By Dr. Paul Jerard, E-RYT 500
How can Yoga help children find their way through this confusing path we call: “life?” What if my child is not attracted to Yoga? How can my child learn to communicate his or her feelings to me, even in the worst of times? Let’s discuss Yoga, as an approach to anger management, for children and teens.
Creating positive habits, early, is a foundational concept of parenting. At birth, children absorb new ideas like sponges soak up water. Whatever we do, our children tend to copy our behavior. This is true for children who grow up in an unstable environment and for children who live privileged lives.
If we choose to smoke, drink excessively, make poor food choices, and lash out at others, our children will usually replicate our behavior. There are exceptions, but our unwise choices tend to serve as an example to our children. On the other side of the coin, if children are exposed to a parent who practices Yoga, they are more likely to practice, as they learn how to move their bodies.
Hatha Yoga, and other physically-oriented styles, are easy for children to understand. Physical awareness is the first step for most of us on the Yogic path. Most people are not going to study the yamas and niyamas before their first Yoga practice. For children, Yoga postures (asanas) are a good starting point.
To see a familiar adult practicing asana, meditation, pranayama, or relaxation on the living room floor is an invitation to join in. As parents, we do not have to coax or force participation. When a child’s interest arises, without any apparent external cause, it is a genuine action or reaction.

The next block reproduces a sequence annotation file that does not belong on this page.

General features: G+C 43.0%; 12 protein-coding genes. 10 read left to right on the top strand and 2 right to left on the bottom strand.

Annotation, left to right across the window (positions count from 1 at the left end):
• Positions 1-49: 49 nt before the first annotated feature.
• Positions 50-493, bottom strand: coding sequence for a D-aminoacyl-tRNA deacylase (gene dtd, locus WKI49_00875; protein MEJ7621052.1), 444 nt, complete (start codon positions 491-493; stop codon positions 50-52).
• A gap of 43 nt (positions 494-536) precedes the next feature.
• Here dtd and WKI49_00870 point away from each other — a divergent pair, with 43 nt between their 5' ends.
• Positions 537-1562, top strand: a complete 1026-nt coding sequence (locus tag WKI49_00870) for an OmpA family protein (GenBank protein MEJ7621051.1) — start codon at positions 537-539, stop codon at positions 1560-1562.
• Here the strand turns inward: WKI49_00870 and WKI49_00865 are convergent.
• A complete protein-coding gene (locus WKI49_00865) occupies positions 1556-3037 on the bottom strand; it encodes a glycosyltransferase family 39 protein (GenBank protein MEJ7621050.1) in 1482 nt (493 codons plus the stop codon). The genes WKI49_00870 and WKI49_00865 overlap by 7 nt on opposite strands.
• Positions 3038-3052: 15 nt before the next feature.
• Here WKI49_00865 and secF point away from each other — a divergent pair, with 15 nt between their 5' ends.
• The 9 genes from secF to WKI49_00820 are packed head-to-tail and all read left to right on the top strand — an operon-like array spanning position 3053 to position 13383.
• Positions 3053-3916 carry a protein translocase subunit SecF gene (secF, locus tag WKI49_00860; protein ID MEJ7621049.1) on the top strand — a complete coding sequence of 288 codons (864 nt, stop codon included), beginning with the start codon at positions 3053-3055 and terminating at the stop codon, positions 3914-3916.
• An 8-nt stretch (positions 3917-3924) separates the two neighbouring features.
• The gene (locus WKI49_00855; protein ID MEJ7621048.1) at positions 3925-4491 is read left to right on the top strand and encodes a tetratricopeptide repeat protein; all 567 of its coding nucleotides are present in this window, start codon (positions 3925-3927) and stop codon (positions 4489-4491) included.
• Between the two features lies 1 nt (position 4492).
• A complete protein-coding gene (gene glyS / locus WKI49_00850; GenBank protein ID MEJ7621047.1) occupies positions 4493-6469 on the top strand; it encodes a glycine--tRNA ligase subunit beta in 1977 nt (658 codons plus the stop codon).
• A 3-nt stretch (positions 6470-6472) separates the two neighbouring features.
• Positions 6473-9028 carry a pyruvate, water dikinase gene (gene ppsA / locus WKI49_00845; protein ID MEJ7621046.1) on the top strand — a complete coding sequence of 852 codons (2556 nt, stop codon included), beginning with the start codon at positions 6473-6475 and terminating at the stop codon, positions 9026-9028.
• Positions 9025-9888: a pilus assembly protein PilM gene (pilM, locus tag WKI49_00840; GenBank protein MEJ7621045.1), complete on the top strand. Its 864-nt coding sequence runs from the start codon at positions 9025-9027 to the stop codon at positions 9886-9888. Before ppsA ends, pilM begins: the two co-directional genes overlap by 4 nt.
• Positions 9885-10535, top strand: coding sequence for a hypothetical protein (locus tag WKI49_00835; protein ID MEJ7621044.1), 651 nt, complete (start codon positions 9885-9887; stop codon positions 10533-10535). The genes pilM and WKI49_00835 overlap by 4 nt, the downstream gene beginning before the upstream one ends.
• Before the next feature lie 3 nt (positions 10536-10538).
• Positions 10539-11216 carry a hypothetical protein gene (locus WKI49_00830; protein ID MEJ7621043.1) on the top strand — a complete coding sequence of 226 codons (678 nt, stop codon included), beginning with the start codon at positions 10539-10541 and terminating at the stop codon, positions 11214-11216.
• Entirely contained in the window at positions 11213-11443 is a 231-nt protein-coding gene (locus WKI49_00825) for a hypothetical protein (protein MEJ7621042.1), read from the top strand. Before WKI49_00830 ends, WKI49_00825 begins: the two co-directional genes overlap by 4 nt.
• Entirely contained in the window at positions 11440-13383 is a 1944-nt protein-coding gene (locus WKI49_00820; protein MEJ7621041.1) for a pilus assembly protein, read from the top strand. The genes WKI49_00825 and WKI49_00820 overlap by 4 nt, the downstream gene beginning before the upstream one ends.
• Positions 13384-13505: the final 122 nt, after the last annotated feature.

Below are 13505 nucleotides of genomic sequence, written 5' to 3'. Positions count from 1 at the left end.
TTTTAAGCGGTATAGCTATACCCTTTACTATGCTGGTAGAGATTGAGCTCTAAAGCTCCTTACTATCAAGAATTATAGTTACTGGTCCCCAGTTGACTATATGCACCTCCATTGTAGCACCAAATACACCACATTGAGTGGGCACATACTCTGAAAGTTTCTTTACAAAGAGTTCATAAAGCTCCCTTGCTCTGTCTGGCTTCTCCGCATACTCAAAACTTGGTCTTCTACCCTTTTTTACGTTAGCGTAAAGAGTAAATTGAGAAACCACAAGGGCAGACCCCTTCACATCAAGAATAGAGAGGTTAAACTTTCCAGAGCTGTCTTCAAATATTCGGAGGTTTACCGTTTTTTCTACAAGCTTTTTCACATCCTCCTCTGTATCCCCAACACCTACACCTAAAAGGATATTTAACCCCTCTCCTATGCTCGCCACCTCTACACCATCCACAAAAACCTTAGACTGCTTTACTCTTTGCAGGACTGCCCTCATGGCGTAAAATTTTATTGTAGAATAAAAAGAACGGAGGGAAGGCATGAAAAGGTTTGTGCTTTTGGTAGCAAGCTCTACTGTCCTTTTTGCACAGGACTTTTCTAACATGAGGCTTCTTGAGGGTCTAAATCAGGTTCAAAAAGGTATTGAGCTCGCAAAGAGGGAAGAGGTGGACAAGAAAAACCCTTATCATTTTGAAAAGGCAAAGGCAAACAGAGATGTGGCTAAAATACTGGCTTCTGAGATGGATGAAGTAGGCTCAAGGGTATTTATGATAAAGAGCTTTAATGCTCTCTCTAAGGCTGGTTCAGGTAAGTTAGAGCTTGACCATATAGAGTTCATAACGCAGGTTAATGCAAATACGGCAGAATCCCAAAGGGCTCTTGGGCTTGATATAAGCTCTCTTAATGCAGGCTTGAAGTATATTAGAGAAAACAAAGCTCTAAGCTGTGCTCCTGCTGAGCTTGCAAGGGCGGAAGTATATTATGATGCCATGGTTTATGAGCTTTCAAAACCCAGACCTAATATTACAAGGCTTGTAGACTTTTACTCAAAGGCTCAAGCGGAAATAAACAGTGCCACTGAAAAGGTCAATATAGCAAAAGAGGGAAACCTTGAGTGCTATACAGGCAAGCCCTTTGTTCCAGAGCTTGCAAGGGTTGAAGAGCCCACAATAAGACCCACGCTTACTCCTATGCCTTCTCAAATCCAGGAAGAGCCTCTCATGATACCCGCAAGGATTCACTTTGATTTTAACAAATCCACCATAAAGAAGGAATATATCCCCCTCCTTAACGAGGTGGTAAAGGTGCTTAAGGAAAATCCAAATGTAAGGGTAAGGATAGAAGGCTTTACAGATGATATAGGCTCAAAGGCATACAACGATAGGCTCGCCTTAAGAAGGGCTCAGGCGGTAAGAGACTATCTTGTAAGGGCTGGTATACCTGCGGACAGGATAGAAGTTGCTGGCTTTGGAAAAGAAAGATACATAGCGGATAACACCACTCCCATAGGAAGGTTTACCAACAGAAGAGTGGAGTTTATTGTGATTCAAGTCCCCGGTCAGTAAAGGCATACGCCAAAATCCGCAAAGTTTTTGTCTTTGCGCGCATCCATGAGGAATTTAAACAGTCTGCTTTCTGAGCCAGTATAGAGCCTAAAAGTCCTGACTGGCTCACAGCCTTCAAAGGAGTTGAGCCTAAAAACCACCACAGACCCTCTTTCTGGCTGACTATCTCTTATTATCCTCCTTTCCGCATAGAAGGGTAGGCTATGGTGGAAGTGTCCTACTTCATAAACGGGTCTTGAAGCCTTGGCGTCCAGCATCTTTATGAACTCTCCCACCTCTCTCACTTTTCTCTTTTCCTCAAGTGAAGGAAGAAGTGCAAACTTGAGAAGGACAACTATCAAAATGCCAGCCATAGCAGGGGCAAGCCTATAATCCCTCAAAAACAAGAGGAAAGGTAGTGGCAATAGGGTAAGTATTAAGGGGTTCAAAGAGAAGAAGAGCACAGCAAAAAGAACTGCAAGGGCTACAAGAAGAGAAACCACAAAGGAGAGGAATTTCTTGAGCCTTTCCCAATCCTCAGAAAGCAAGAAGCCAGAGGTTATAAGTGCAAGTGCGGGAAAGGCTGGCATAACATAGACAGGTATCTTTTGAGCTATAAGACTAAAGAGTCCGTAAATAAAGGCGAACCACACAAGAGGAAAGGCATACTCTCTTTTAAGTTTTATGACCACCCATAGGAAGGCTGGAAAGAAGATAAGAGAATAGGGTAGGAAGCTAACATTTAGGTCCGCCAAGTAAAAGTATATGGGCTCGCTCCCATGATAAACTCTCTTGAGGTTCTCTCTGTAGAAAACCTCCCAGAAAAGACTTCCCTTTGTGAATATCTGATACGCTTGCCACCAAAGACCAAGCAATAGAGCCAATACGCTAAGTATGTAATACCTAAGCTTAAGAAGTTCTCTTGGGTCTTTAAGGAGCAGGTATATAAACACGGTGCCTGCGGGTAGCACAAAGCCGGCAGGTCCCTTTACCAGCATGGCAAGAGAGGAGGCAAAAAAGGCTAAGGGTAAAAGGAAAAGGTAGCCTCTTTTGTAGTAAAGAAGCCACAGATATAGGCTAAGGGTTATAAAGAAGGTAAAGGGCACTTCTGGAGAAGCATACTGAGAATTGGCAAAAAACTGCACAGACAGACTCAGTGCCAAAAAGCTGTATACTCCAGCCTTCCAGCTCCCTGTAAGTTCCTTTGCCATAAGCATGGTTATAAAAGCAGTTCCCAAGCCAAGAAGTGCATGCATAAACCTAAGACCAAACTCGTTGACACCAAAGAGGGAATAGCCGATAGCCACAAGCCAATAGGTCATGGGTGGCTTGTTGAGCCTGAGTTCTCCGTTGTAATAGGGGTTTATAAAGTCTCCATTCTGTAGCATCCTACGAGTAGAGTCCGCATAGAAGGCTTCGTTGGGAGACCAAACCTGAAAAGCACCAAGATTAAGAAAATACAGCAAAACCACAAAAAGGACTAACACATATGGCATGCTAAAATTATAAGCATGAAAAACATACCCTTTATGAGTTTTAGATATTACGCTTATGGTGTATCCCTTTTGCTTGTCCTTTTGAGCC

Some parents complain about anger management and opening communication with their teenagers. Let’s be honest: Is teen anger anything new? Look in the mirror and try to see the teenager you once were. Most of us were rebellious, as we tried to establish our direction toward adulthood.
Open lines of communication should be maintained throughout the entire relationship. If either side chooses to neglect a relationship, it is up to the side that can reason, to work toward good communication again. For parents, this seems to be a major concession.
However, parents and children will share some common interests throughout life. As parents, we know if our teen likes Yoga, golf, music, art, or football. Responsible parents want to be the best guide in the life of their children. We cannot become their peers, but can show them options to a better quality life – at any time.
© Copyright 2011 – Paul Jerard / Aura Wellness Center – Publications Division
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